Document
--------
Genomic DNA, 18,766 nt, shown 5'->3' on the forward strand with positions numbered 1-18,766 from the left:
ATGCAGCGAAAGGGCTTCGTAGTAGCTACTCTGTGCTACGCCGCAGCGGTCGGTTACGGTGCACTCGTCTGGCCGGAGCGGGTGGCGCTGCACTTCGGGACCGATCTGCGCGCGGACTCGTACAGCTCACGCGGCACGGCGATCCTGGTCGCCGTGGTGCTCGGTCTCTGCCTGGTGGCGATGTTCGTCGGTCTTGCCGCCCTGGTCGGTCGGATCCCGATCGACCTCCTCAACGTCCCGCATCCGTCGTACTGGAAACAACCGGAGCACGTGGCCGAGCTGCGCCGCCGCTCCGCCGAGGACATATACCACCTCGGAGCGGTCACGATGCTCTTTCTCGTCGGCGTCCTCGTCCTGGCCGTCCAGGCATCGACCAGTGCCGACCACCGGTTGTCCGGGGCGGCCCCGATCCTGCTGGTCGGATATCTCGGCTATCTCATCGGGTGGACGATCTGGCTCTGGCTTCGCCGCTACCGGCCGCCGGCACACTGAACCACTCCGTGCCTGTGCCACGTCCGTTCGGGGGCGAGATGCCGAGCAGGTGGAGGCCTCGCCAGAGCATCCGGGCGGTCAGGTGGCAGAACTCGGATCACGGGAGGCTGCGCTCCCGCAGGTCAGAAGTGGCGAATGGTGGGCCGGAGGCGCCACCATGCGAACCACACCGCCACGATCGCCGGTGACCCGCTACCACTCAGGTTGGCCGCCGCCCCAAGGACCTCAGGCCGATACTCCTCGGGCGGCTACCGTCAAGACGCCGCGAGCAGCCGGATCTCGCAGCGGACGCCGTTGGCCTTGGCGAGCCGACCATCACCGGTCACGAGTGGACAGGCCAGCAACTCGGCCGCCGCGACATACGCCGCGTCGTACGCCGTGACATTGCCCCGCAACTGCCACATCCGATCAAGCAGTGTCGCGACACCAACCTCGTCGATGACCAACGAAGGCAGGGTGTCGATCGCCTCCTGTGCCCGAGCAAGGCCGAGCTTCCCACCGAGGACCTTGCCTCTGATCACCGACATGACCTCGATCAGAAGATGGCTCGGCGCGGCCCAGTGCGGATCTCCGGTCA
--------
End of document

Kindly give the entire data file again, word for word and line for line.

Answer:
Genomic DNA, 18,766 nt, shown 5'->3' on the forward strand with positions numbered 1-18,766 from the left:
ATGCAGCGAAAGGGCTTCGTAGTAGCTACTCTGTGCTACGCCGCAGCGGTCGGTTACGGTGCACTCGTCTGGCCGGAGCGGGTGGCGCTGCACTTCGGGACCGATCTGCGCGCGGACTCGTACAGCTCACGCGGCACGGCGATCCTGGTCGCCGTGGTGCTCGGTCTCTGCCTGGTGGCGATGTTCGTCGGTCTTGCCGCCCTGGTCGGTCGGATCCCGATCGACCTCCTCAACGTCCCGCATCCGTCGTACTGGAAACAACCGGAGCACGTGGCCGAGCTGCGCCGCCGCTCCGCCGAGGACATATACCACCTCGGAGCGGTCACGATGCTCTTTCTCGTCGGCGTCCTCGTCCTGGCCGTCCAGGCATCGACCAGTGCCGACCACCGGTTGTCCGGGGCGGCCCCGATCCTGCTGGTCGGATATCTCGGCTATCTCATCGGGTGGACGATCTGGCTCTGGCTTCGCCGCTACCGGCCGCCGGCACACTGAACCACTCCGTGCCTGTGCCACGTCCGTTCGGGGGCGAGATGCCGAGCAGGTGGAGGCCTCGCCAGAGCATCCGGGCGGTCAGGTGGCAGAACTCGGATCACGGGAGGCTGCGCTCCCGCAGGTCAGAAGTGGCGAATGGTGGGCCGGAGGCGCCACCATGCGAACCACACCGCCACGATCGCCGGTGACCCGCTACCACTCAGGTTGGCCGCCGCCCCAAGGACCTCAGGCCGATACTCCTCGGGCGGCTACCGTCAAGACGCCGCGAGCAGCCGGATCTCGCAGCGGACGCCGTTGGCCTTGGCGAGCCGACCATCACCGGTCACGAGTGGACAGGCCAGCAACTCGGCCGCCGCGACATACGCCGCGTCGTACGCCGTGACATTGCCCCGCAACTGCCACATCCGATCAAGCAGTGTCGCGACACCAACCTCGTCGATGACCAACGAAGGCAGGGTGTCGATCGCCTCCTGTGCCCGAGCAAGGCCGAGCTTCCCACCGAGGACCTTGCCTCTGATCACCGACATGACCTCGATCAGAAGATGGCTCGGCGCGGCCCAGTGCGGATCTCCGGTCA